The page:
Looking at the polished windows, the spotless buildings and the runway-ready uniforms of today’s first-tier schools one would think the scenes from the father of the Indian Constitution, Ambedkar’s school days, are long-forgotten—But are they?
A closer look into the classroom shows a different scene. The classroom divide—deepened by the pandemic—is still present, with more facets than ever. This divide is not only about the privileged versus the under-privileged, although that still prevails. There are other rules and behaviors within the school system that put some students at a disadvantage before they’ve even entered the workplace and embarked on adult life. This unequal system affects different groups of students and becomes the first of many obstacles they have to consequently face in the real world. A global issue that transcends national boundaries, this divide is not tangibly seen, it’s systemic and most people do not even realize it’s present. Sometimes, the victims also fail to recognize that it’s happening. This is why it is important to discuss, debate, and bridge this gap.
The school is often considered a child’s second home and first real social setting. We strive to make it a safe space where children can learn and grow, in preparation for the real world. It is a place where the values of equality and justice are engraved in the young minds, and where they have their first experiences of friendship, sharing, and competition. It is a place that was created to bring out the best in our nation’s future. However, the way in which the school system is used—or abused—stands to do more harm than good.
The Physical Divide
One such divide is visible on entering the classroom. The students sitting nearest to the front are looked upon with admiring eyes, their work is praised and made an example of. Meanwhile, those sitting at the back are sometimes looked at with disdain. It is assumed that those at the back of the classroom are troublemakers who are not interested in learning, so they are scorned. In stark contrast, those at the front are glorified, and considered smarter as well as well-behaved.
But is a student’s locale the right yardstick to judge their competency or character? What isn’t always considered is the reasoning behind the student’s location in class. They could simply have a more introverted disposition and not feel comfortable being overly visible or speaking up in class. They might not be the first ones to share in experiential learning, but that doesn’t mean their ideas are less valuable. We need to allow students to be themselves, and be more inclusive of the personality types of different individuals.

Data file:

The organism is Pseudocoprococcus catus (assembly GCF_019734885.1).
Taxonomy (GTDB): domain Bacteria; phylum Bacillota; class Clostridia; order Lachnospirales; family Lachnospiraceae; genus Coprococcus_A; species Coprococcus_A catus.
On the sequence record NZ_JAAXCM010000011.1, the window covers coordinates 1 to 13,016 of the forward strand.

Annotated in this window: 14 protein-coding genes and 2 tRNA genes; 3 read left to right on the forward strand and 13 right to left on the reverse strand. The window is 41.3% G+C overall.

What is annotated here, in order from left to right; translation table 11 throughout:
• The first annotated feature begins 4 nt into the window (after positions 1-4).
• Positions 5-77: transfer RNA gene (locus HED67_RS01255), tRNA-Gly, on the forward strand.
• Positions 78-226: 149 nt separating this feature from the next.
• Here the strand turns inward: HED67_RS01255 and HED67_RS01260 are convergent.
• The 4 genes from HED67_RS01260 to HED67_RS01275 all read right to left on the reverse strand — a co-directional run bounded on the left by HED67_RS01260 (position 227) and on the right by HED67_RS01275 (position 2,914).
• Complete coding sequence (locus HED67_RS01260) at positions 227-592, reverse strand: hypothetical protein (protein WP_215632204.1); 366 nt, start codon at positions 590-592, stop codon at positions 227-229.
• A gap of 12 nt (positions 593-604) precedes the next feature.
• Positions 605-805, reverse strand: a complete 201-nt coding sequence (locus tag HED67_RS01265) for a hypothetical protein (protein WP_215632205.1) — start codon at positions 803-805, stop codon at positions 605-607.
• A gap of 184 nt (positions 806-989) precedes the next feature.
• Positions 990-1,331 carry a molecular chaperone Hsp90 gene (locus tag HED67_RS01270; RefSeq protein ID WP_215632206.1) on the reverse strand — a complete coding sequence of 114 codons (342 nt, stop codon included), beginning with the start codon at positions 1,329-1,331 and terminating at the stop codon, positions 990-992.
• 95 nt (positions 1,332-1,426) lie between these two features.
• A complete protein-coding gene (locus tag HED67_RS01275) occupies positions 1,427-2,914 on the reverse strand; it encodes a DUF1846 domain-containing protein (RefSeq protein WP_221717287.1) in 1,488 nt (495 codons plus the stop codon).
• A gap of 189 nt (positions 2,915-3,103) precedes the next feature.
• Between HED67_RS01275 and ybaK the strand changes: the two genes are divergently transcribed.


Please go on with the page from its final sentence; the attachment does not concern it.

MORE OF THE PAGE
Another reason may be that the student is not as ‘academically minded’, but that doesn’t mean they don’t share the same potential as others in the class. History is full of people who were dropouts but geniuses. If anything, this indicates that academic tests are not a reliable way to judge a student’s intellect or ability. So, before scorning those sitting in the shadows, let’s look at those in power.
A Uniform System—Or Is It?
School uniforms were introduced to ensure equality and unity in the classroom. They afford a common identity to all students regardless of their socio-economic background. However, it still leads to nonuniform discrimination. How, you may ask? With a uniform often comes different ways to wear it—dress codes.
Dress codes are nonuniform and can reinforce traditional expectations of gender that become ingrained in young minds. For example, asking girls to tie their hair, and boys to keep their hair and nails short reinforces traditional ideas about the way girls and boys should look. There are also certain expectations for how a “good” student should dress—especially for girls. Those with shorter skirts, fancy or dyed hair are seen as troublemakers and may even be shamed.
We should look at ways to adapt our school dress codes to ensure they don’t foreshadow binary, heteronormative, and patriarchal practices, and instead embrace individuality and inclusivity. We need to implant equality and acceptance into the minds of the younger generations from the start, but that won’t be possible if they are made to follow practices formed on the basis of binary gender roles unquestioningly.
The EWS System